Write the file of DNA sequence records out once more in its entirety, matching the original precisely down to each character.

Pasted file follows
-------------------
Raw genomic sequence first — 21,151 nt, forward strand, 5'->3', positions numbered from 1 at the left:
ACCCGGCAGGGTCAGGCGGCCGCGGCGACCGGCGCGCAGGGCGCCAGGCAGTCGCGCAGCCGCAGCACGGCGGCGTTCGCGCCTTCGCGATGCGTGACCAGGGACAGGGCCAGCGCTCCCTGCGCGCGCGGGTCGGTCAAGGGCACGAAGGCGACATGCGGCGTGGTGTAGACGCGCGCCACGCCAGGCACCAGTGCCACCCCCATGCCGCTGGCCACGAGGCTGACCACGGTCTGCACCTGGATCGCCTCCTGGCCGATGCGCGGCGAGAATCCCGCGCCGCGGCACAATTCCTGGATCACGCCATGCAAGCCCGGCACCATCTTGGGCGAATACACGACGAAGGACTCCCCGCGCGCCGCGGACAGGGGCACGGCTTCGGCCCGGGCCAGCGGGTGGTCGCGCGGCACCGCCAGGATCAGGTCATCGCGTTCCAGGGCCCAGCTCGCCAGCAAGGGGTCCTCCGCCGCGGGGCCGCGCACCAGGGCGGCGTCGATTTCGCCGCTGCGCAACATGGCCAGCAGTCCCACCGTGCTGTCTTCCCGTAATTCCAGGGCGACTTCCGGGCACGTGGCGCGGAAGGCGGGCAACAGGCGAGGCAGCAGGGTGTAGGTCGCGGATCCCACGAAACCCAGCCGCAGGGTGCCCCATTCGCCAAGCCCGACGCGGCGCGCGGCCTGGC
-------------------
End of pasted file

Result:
Raw genomic sequence first — 21,151 nt, forward strand, 5'->3', positions numbered from 1 at the left:
ACCCGGCAGGGTCAGGCGGCCGCGGCGACCGGCGCGCAGGGCGCCAGGCAGTCGCGCAGCCGCAGCACGGCGGCGTTCGCGCCTTCGCGATGCGTGACCAGGGACAGGGCCAGCGCTCCCTGCGCGCGCGGGTCGGTCAAGGGCACGAAGGCGACATGCGGCGTGGTGTAGACGCGCGCCACGCCAGGCACCAGTGCCACCCCCATGCCGCTGGCCACGAGGCTGACCACGGTCTGCACCTGGATCGCCTCCTGGCCGATGCGCGGCGAGAATCCCGCGCCGCGGCACAATTCCTGGATCACGCCATGCAAGCCCGGCACCATCTTGGGCGAATACACGACGAAGGACTCCCCGCGCGCCGCGGACAGGGGCACGGCTTCGGCCCGGGCCAGCGGGTGGTCGCGCGGCACCGCCAGGATCAGGTCATCGCGTTCCAGGGCCCAGCTCGCCAGCAAGGGGTCCTCCGCCGCGGGGCCGCGCACCAGGGCGGCGTCGATTTCGCCGCTGCGCAACATGGCCAGCAGTCCCACCGTGCTGTCTTCCCGTAATTCCAGGGCGACTTCCGGGCACGTGGCGCGGAAGGCGGGCAACAGGCGAGGCAGCAGGGTGTAGGTCGCGGATCCCACGAAACCCAGCCGCAGGGTGCCCCATTCGCCAAGCCCGACGCGGCGCGCGGCCTGGC